With a full leather upper, BOA closure and thin carbon sole, the Lake CX237 is a mix of old and new school.
Lake’s cyclocross shoe, with its aggressive, replaceable treads, now comes in all black.
SRM, long known for its integrated battery on its power meters that required shipping back to headquarters for recharging, now comes in an AAA option for an FSA crank.
Whether the AAA option replaces the lithium ion battery across the board remains to be seen for SRM.
SRM’s new Power Control 8 head unit features GPS, among other things. GPS has been notably absent from prior SRM head units.
Lapierre’s new aero bike, the Aircode.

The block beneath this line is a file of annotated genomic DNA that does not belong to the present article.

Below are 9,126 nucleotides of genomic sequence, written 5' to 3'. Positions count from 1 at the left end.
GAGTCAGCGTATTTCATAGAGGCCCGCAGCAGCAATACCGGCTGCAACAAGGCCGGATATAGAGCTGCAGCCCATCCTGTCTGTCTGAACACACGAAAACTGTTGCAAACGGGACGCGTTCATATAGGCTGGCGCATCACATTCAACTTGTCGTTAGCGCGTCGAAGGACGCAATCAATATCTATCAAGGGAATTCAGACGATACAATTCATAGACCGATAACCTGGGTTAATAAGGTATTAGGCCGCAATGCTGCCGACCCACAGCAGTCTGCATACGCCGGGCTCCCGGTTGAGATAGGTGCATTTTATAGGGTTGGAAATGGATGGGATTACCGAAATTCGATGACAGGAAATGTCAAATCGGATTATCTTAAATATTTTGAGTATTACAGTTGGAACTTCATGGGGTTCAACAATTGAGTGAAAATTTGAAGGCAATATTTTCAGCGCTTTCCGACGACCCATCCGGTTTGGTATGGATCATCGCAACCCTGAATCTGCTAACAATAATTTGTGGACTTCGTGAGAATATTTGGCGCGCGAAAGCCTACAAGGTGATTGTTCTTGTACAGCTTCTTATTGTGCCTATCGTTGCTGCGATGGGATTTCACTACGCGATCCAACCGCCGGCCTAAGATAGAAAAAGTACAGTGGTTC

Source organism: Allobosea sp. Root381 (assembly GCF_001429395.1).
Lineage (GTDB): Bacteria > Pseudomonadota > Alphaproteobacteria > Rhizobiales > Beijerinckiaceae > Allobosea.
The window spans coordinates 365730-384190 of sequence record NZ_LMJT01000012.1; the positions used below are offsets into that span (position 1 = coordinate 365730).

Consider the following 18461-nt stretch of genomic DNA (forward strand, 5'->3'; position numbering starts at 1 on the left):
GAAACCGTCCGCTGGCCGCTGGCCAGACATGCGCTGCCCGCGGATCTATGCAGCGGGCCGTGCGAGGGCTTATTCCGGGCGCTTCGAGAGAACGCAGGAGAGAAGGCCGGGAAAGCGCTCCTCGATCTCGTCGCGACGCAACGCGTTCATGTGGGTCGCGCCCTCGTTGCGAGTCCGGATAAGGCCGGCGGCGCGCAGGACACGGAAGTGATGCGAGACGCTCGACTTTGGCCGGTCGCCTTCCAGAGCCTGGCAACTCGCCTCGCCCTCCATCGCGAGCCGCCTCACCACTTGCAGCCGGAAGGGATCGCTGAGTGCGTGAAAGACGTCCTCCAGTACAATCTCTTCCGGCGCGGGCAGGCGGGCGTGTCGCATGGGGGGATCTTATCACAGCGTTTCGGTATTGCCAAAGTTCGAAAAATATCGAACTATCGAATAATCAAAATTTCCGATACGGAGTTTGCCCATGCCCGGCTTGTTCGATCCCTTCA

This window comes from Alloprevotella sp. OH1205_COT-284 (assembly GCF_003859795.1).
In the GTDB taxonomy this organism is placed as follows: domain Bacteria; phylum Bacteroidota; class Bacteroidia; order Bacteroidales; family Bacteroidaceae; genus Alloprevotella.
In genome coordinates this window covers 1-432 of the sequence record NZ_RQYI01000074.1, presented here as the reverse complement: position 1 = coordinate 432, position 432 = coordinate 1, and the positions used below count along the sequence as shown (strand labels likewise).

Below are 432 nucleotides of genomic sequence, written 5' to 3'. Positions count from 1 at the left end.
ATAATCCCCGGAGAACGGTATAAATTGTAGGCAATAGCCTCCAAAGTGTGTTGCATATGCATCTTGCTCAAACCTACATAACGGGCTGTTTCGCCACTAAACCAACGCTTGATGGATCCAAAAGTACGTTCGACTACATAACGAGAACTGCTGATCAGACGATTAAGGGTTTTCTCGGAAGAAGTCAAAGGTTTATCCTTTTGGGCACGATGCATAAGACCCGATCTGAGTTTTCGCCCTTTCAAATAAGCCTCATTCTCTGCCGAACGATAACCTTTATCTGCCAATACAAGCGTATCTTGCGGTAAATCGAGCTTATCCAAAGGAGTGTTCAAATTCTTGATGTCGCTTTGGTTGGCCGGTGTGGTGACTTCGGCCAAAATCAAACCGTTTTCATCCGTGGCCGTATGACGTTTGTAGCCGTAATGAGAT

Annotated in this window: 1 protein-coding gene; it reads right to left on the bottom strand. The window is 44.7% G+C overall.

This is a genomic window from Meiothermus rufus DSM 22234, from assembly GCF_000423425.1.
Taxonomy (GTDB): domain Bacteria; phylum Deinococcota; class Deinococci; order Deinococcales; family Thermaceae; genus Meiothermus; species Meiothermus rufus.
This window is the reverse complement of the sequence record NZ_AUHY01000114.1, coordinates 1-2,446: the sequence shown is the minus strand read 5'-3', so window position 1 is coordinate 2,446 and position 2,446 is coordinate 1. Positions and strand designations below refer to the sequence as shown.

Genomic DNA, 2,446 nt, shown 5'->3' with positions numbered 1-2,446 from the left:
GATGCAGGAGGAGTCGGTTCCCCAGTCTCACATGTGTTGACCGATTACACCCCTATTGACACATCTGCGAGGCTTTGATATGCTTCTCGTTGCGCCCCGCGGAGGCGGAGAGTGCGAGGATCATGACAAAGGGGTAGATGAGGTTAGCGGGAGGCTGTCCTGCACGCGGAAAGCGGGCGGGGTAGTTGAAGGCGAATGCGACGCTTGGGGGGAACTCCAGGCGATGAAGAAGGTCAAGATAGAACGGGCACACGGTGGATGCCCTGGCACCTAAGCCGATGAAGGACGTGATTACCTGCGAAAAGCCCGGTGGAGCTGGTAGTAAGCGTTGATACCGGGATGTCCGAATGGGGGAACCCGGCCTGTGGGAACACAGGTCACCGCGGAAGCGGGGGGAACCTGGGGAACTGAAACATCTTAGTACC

More and more carbon seatposts are being produced with vertical flex visually denoted, if not actually engineered in.
Internal routing keeps things tidy on the Aircode.
The direct-mount Shimano caliper is embedded slightly into the fork.
The Fran?aise des Jeux edition of the Aircode gets this traditional brake-mount placement; the stock version will have the caliper tucked underneath the seatstays.
The Lapierre Pulsium is the French brand’s new endurance bike. It can fit up to 32mm tires.
Reminiscent of a Pinarello fork, the Pulsium fork rakes out to 50mm, compared to the brand’s standard 43mm, for increased stability.
Lapierre has built elastomers into this junction of the top and seat tubes. This prototype isn’t quite as polished as the team versions, Lapierre said.
The flexible junction can move up to 3.5mm, Lapierre claims.
The carbon dropouts on the Pulsium are sheathed on either side by a metal derailleur hanger.
Lapierre tucks the seatpost clamp bolt under this partially opened rubber cap.